A high-speed CCD camera (Neuro CCD, RedShirt Imaging, Decatur, GA, United States) connected to the upright widefield epifluorescence microscope (Slicescope, Scientifica, East Sussex, United Kingdom) in combination with a GFP filter set (GFP-3035D-OMF, Semrock, Rochester, NY, United States), LED controller (UHPLCC-01, Prizmatix, Givat-Shmuel, Israel), an ultra high power collimated LED light source (UHP-LED-460, Prizmatix, Givat-Shmuel, Israel), and a 10x water immersion objective lens (UMPlanFL N; NA = 0.3, Olympus, Tokyo, Japan) was used for all experiments. For electrophysiology, a borosilicate glass capillary (1B150F-4, WPI, Sarasota, FL, United States) pulled to 2–3 MΩ resistance using a micropipette puller (P-97, Sutter Instruments, Novato, CA, United States), filled with aCSF and inserted into the patch clamp headstage (CV-7B, Molecular Devices, San Jose, CA, United States) and the patch clamp amplifier (MultiClamp 700B, Molecular Devices, San Jose, CA, United States), connected to the digitizer (Axon Digidata 1550B, Molecular Devices, San Jose, CA, United States), and controlled by MultiClamp 700B Commander and pCLAMP 11 softwares (Molecular Devices, San Jose, CA, United States) was used for all experiments. A perfusion chamber (RC-26G, Warner Instruments, Hamden, CT, United States) with a heating platform (PH-1, Warner Instruments, Hamden, CT, United States) affixed to a stage adapter (Series 20, Warner Instruments, Hamden, CT, United States) placed on a sample plate holder (Scientifica, East Sussex, United Kingdom) was used to perfuse the slices during the experiments. To record, each brain slice was placed in the recording chamber and perfused continuously with aCSF containing (in mM): 124 NaCl, 2.5 KCl, 1.25 NaH2PO4, 24 NaHCO3, 5 HEPES, 12.5 Glucose, 2 MgSO4, and 2 CaCl2, pH 7.4, oxygenated with a 95% O2/5% CO2 gas mixture, at the rate of 2–3 mL/min. The recording chamber was maintained at 33°C by a temperature control unit (TC-344B, Warner Instruments, Hamden, CT, United States). For bicuculline perfused recordings, bicuculline methochloride (0131, Tocris, Bristol, United Kingdom) dissolved in aCSF at the final concentration of 20 μM was perfused over the slices.
Widefield Epifluorescence Imaging and Local Field Potential Recording
A time-lapse widefield epifluorescence image of the primary motor cortex was recorded using a 10x objective lens, resulting in a 500 μm × 500 μm field of view, illuminated by excitation light measuring 130 mW/mm2 at the focal plane. LFP of the primary motor cortex was recorded by placing a glass capillary on the surface of the brain slice. For each acquisition, NeuroPlex software (RedShirt Imaging, Decatur, GA, United States) triggered the Axon Digidata 1550B digitizer via data acquisition board (MSTB010-06-C1C-B-C02, Microstar Laboratories, Redmond, WA, United States) to acquire the LFP as the Neuro CCD high-speed CCD camera simultaneously acquired a 10,000 frame 10 s time-lapse recording of 80 × 80 pixels at 1 kHz. 10 s LFP recording acquired at 10 kHz by the Axon Digidata 1550B digitizer was imported via the data acquisition board, downsampled to 2 kHz, displayed and saved onto a single file along with the simultaneously acquired 10 s time-lapse widefield epifluorescence image by the NeuroPlex software.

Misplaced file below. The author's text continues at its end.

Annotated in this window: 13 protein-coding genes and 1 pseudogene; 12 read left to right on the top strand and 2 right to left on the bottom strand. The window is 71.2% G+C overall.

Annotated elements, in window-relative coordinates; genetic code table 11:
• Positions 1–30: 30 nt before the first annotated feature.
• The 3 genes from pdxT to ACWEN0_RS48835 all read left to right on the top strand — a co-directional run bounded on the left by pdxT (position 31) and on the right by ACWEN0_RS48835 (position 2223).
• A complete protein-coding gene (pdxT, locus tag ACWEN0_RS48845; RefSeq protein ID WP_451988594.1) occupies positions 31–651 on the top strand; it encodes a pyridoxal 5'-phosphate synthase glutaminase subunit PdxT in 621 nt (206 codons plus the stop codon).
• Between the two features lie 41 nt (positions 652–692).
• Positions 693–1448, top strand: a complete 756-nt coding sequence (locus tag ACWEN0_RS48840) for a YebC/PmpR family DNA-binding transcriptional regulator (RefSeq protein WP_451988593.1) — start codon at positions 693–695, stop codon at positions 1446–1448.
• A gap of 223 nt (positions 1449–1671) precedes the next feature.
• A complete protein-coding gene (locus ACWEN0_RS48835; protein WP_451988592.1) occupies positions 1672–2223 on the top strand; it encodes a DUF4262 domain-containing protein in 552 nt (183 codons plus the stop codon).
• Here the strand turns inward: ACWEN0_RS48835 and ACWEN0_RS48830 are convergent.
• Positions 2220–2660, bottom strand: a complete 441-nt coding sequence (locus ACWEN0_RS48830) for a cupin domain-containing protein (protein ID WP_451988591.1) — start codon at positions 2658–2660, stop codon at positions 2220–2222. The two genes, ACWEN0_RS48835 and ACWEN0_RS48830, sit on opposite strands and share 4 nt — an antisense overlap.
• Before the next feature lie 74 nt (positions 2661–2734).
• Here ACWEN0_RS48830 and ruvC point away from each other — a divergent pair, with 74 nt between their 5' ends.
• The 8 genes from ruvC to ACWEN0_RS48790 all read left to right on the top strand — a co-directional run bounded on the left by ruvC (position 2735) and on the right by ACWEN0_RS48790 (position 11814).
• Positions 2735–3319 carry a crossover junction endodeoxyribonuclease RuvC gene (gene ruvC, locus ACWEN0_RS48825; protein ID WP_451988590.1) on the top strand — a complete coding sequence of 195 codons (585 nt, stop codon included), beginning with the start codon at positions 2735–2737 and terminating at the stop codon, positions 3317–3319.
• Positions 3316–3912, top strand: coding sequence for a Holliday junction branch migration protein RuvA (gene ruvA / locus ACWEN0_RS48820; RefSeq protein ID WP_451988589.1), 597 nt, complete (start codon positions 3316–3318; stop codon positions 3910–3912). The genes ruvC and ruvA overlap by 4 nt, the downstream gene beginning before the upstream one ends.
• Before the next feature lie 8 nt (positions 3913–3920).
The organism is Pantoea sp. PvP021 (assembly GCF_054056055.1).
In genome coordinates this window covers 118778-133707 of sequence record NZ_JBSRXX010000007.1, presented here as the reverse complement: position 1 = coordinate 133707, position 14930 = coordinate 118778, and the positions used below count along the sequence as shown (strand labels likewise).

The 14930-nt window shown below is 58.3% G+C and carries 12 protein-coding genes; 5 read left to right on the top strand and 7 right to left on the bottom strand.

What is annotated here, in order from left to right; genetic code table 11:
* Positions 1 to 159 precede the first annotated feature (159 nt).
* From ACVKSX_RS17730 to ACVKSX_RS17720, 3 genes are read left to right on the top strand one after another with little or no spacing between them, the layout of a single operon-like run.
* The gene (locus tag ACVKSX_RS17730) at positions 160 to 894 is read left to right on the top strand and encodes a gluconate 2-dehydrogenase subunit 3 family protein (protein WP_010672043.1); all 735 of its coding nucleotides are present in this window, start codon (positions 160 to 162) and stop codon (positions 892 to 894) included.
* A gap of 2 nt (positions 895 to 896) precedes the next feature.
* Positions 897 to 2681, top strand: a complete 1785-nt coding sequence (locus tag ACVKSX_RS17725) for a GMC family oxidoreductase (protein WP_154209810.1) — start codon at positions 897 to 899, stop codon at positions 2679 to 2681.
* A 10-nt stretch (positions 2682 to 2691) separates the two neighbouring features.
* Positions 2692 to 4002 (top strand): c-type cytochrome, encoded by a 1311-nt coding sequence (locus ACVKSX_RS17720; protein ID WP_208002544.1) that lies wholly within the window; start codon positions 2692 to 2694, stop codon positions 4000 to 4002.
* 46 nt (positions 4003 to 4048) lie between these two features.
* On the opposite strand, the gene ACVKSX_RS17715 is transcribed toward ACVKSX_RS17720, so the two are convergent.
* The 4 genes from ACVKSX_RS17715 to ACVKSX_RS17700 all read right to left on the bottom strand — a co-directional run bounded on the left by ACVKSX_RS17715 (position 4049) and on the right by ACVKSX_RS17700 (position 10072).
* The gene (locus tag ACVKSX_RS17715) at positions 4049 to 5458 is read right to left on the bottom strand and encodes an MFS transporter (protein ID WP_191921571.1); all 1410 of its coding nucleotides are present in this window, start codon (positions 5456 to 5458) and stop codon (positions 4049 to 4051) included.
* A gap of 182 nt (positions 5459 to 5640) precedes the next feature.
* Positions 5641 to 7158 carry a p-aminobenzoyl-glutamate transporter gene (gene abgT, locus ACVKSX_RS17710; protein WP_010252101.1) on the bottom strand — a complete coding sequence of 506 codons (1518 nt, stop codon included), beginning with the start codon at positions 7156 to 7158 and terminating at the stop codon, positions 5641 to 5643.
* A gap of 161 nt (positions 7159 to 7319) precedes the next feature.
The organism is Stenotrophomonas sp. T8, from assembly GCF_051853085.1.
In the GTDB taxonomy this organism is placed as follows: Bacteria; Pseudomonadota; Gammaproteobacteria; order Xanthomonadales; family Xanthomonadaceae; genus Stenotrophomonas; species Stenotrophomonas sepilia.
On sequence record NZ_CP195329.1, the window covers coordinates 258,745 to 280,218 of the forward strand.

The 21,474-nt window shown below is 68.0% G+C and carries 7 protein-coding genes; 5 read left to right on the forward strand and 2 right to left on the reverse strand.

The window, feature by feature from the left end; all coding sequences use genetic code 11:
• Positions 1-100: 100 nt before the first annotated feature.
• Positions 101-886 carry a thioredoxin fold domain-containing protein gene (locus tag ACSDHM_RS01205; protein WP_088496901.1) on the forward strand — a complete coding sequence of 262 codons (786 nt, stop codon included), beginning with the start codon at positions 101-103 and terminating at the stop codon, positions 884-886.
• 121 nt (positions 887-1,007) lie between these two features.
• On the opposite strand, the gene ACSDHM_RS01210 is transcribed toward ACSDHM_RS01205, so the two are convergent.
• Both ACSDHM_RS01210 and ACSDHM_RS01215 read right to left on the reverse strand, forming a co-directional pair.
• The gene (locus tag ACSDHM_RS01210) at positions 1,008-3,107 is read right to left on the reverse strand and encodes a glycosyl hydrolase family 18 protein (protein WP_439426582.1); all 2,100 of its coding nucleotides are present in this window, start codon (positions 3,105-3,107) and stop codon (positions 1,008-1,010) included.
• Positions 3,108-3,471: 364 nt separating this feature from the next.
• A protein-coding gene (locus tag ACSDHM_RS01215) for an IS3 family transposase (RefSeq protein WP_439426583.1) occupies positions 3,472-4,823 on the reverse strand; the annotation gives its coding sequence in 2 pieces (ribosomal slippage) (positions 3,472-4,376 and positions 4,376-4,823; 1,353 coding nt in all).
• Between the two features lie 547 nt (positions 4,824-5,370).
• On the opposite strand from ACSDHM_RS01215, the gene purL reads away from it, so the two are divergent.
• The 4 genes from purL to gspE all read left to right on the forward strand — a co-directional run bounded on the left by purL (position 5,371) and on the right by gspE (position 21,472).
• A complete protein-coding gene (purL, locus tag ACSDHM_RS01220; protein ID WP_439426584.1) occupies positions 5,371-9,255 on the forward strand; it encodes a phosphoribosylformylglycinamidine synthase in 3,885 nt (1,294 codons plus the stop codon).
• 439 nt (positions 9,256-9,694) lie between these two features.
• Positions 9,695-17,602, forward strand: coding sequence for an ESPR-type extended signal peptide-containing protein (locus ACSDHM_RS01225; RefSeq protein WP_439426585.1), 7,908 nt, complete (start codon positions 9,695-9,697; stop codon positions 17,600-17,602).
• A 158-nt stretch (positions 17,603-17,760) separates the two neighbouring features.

Quick Analysis During a Recording Session
Ten second time-lapse widefield epifluorescence recording of the 6,400 pixels and the corresponding 10 s LFP recording was immediately processed after acquisition using the same NeuroPlex software (RedShirt Imaging, Decatur, GA, United States). The time-lapse fluorescence signals of all the pixels within the region of interest roughly encompassing the brightest area were spatially averaged. The spatially averaged time-lapse fluorescence signal was bandpass filtered between 5 and 50 Hz using the 5th order Butterworth high-pass and low-pass filters and converted to fractional fluorescence change values using appropriate reference frames, ΔF/Fref = (F−Fref)/Fref. The corresponding LFP recording was bandpass filtered between 5 and 50 Hz using the 5th order Butterworth high-pass and low-pass filters as well. This quick on-the-spot analysis allowed us to determine the success of each 10-s recording during a 6-h recording session.
Movies of the oscillations in MPEG format were created by taking 50–100 frames prior to the onset of an oscillation to 50–100 frames after cessation of an oscillation. Each 80 × 80 pixel frame was spatially low pass filtered using a mean filter with a 3 × 3 pixel kernel, and the maximum and minimum of the intensity range was automatically set to maximize the dynamic range of the movie without saturating any of the pixels, and pseudocolored to better visualize the changes in fluorescence intensity. All movies were slowed down 33 fold from their 1 kHz acquisition frequency to play back at 30 frames per second or 30 Hz. For some oscillations, when the decaying tail of an oscillation became difficult to distinguish from the baseline noise, the movie was cropped to better focus the attention to more prominent parts of the oscillation and to reduce the size of movies.
Further analysis was carried out offline using MATLAB scripts (MATLAB R2019a; The MathWorks, Natick, MA, United States). Of the 6,400 pixels in a frame, dark pixels that lie outside of the slice were masked. The number of pixels masked in each recording varied from 2 to 2,298, with a median of 389 pixels. The fluorescence intensity time-lapse recording of each remaining unmasked pixel was bandpass filtered between 5 and 50 Hz using the 5th order Butterworth high-pass and low-pass filters. Each filtered signal was then normalized to fractional fluorescence change signal %ΔF/F0 = (F−F0)/F0∗100 by first fitting an exponential decay curve to the baseline, and then dividing the filtered signal by the exponential decay curve, to generate an oscillation waveform for each pixel.